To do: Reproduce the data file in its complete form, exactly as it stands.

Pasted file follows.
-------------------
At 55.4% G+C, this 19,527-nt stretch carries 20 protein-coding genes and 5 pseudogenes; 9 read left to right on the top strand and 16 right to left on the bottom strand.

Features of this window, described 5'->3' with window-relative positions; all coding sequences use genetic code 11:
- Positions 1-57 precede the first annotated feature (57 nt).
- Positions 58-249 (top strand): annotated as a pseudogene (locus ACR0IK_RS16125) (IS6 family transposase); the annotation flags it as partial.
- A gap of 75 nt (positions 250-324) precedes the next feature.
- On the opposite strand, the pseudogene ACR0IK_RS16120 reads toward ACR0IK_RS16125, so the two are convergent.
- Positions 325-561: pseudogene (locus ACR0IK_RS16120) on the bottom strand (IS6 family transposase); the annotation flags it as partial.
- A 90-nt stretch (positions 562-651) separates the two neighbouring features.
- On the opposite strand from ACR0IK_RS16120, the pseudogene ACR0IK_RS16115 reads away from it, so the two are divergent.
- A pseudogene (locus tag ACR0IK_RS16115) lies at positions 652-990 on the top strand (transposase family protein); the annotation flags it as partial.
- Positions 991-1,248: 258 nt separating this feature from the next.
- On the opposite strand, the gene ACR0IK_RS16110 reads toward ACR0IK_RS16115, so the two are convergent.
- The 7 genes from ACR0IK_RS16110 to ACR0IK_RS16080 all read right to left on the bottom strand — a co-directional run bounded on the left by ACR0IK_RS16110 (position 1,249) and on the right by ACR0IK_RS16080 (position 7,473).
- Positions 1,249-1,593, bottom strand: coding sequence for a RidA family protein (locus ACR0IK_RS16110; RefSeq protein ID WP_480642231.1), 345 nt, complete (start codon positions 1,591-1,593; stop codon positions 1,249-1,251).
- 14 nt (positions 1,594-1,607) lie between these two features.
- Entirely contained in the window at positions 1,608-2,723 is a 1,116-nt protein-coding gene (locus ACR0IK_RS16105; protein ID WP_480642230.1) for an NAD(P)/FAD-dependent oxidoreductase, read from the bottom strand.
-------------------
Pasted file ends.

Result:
At 55.4% G+C, this 19,527-nt stretch carries 20 protein-coding genes and 5 pseudogenes; 9 read left to right on the top strand and 16 right to left on the bottom strand.

Features of this window, described 5'->3' with window-relative positions; all coding sequences use genetic code 11:
- Positions 1-57 precede the first annotated feature (57 nt).
- Positions 58-249 (top strand): annotated as a pseudogene (locus ACR0IK_RS16125) (IS6 family transposase); the annotation flags it as partial.
- A gap of 75 nt (positions 250-324) precedes the next feature.
- On the opposite strand, the pseudogene ACR0IK_RS16120 reads toward ACR0IK_RS16125, so the two are convergent.
- Positions 325-561: pseudogene (locus ACR0IK_RS16120) on the bottom strand (IS6 family transposase); the annotation flags it as partial.
- A 90-nt stretch (positions 562-651) separates the two neighbouring features.
- On the opposite strand from ACR0IK_RS16120, the pseudogene ACR0IK_RS16115 reads away from it, so the two are divergent.
- A pseudogene (locus tag ACR0IK_RS16115) lies at positions 652-990 on the top strand (transposase family protein); the annotation flags it as partial.
- Positions 991-1,248: 258 nt separating this feature from the next.
- On the opposite strand, the gene ACR0IK_RS16110 reads toward ACR0IK_RS16115, so the two are convergent.
- The 7 genes from ACR0IK_RS16110 to ACR0IK_RS16080 all read right to left on the bottom strand — a co-directional run bounded on the left by ACR0IK_RS16110 (position 1,249) and on the right by ACR0IK_RS16080 (position 7,473).
- Positions 1,249-1,593, bottom strand: coding sequence for a RidA family protein (locus ACR0IK_RS16110; RefSeq protein ID WP_480642231.1), 345 nt, complete (start codon positions 1,591-1,593; stop codon positions 1,249-1,251).
- 14 nt (positions 1,594-1,607) lie between these two features.
- Entirely contained in the window at positions 1,608-2,723 is a 1,116-nt protein-coding gene (locus ACR0IK_RS16105; protein ID WP_480642230.1) for an NAD(P)/FAD-dependent oxidoreductase, read from the bottom strand.